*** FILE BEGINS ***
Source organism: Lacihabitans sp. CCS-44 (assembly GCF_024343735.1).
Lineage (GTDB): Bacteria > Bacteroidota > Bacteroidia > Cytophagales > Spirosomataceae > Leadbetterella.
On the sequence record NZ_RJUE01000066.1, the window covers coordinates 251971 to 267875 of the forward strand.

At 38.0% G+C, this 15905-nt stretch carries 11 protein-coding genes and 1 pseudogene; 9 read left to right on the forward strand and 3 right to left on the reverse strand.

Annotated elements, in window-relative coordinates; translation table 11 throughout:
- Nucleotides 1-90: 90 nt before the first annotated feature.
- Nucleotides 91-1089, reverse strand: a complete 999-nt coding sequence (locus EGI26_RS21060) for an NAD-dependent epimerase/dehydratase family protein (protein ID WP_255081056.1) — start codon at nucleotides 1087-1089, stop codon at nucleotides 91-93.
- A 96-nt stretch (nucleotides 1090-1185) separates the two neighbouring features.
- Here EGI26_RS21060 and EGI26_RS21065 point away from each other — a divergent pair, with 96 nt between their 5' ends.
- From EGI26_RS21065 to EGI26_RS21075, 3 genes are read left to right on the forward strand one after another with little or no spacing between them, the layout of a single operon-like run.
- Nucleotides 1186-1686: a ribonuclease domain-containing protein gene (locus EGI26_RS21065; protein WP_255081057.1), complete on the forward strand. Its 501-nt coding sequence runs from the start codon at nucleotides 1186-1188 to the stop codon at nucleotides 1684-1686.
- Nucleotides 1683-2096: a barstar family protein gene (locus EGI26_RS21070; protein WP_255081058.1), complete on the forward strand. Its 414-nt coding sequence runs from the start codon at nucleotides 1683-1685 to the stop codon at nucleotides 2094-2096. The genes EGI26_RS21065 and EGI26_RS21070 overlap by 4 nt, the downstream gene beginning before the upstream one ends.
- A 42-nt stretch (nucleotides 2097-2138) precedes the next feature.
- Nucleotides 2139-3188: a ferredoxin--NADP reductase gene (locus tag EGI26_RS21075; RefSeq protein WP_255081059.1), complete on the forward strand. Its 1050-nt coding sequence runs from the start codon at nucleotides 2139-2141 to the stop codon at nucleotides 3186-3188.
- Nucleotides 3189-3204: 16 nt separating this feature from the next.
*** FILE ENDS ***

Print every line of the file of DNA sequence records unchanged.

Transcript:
Source organism: Lacihabitans sp. CCS-44 (assembly GCF_024343735.1).
Lineage (GTDB): Bacteria > Bacteroidota > Bacteroidia > Cytophagales > Spirosomataceae > Leadbetterella.
On the sequence record NZ_RJUE01000066.1, the window covers coordinates 251971 to 267875 of the forward strand.

At 38.0% G+C, this 15905-nt stretch carries 11 protein-coding genes and 1 pseudogene; 9 read left to right on the forward strand and 3 right to left on the reverse strand.

Annotated elements, in window-relative coordinates; translation table 11 throughout:
- Nucleotides 1-90: 90 nt before the first annotated feature.
- Nucleotides 91-1089, reverse strand: a complete 999-nt coding sequence (locus EGI26_RS21060) for an NAD-dependent epimerase/dehydratase family protein (protein ID WP_255081056.1) — start codon at nucleotides 1087-1089, stop codon at nucleotides 91-93.
- A 96-nt stretch (nucleotides 1090-1185) separates the two neighbouring features.
- Here EGI26_RS21060 and EGI26_RS21065 point away from each other — a divergent pair, with 96 nt between their 5' ends.
- From EGI26_RS21065 to EGI26_RS21075, 3 genes are read left to right on the forward strand one after another with little or no spacing between them, the layout of a single operon-like run.
- Nucleotides 1186-1686: a ribonuclease domain-containing protein gene (locus EGI26_RS21065; protein WP_255081057.1), complete on the forward strand. Its 501-nt coding sequence runs from the start codon at nucleotides 1186-1188 to the stop codon at nucleotides 1684-1686.
- Nucleotides 1683-2096: a barstar family protein gene (locus EGI26_RS21070; protein WP_255081058.1), complete on the forward strand. Its 414-nt coding sequence runs from the start codon at nucleotides 1683-1685 to the stop codon at nucleotides 2094-2096. The genes EGI26_RS21065 and EGI26_RS21070 overlap by 4 nt, the downstream gene beginning before the upstream one ends.
- A 42-nt stretch (nucleotides 2097-2138) precedes the next feature.
- Nucleotides 2139-3188: a ferredoxin--NADP reductase gene (locus tag EGI26_RS21075; RefSeq protein WP_255081059.1), complete on the forward strand. Its 1050-nt coding sequence runs from the start codon at nucleotides 2139-2141 to the stop codon at nucleotides 3186-3188.
- Nucleotides 3189-3204: 16 nt separating this feature from the next.